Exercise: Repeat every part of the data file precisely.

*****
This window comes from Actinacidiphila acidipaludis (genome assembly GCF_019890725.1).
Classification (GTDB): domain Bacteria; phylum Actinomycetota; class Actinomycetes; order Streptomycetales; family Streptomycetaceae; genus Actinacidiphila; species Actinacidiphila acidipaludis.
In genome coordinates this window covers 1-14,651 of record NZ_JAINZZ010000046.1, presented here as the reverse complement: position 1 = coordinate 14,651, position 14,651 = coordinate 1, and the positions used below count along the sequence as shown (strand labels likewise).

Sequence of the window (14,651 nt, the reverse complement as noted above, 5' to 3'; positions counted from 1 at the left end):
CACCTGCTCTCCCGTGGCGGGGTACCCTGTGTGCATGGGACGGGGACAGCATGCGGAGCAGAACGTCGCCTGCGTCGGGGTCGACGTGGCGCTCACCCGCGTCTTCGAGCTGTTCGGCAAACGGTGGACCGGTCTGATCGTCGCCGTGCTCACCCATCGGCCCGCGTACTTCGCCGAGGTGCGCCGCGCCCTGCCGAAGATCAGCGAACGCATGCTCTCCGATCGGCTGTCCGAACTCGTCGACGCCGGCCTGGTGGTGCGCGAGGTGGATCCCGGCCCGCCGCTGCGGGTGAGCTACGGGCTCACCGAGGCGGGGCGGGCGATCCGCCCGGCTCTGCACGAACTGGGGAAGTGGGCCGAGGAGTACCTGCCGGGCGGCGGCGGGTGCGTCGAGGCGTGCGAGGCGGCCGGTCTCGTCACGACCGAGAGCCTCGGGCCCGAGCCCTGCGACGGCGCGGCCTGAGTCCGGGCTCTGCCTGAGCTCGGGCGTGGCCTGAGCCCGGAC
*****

This window comes from Actinacidiphila acidipaludis (genome assembly GCF_019890725.1).
Classification (GTDB): domain Bacteria; phylum Actinomycetota; class Actinomycetes; order Streptomycetales; family Streptomycetaceae; genus Actinacidiphila; species Actinacidiphila acidipaludis.
In genome coordinates this window covers 1-14,651 of record NZ_JAINZZ010000046.1, presented here as the reverse complement: position 1 = coordinate 14,651, position 14,651 = coordinate 1, and the positions used below count along the sequence as shown (strand labels likewise).

Sequence of the window (14,651 nt, the reverse complement as noted above, 5' to 3'; positions counted from 1 at the left end):
CACCTGCTCTCCCGTGGCGGGGTACCCTGTGTGCATGGGACGGGGACAGCATGCGGAGCAGAACGTCGCCTGCGTCGGGGTCGACGTGGCGCTCACCCGCGTCTTCGAGCTGTTCGGCAAACGGTGGACCGGTCTGATCGTCGCCGTGCTCACCCATCGGCCCGCGTACTTCGCCGAGGTGCGCCGCGCCCTGCCGAAGATCAGCGAACGCATGCTCTCCGATCGGCTGTCCGAACTCGTCGACGCCGGCCTGGTGGTGCGCGAGGTGGATCCCGGCCCGCCGCTGCGGGTGAGCTACGGGCTCACCGAGGCGGGGCGGGCGATCCGCCCGGCTCTGCACGAACTGGGGAAGTGGGCCGAGGAGTACCTGCCGGGCGGCGGCGGGTGCGTCGAGGCGTGCGAGGCGGCCGGTCTCGTCACGACCGAGAGCCTCGGGCCCGAGCCCTGCGACGGCGCGGCCTGAGTCCGGGCTCTGCCTGAGCTCGGGCGTGGCCTGAGCCCGGAC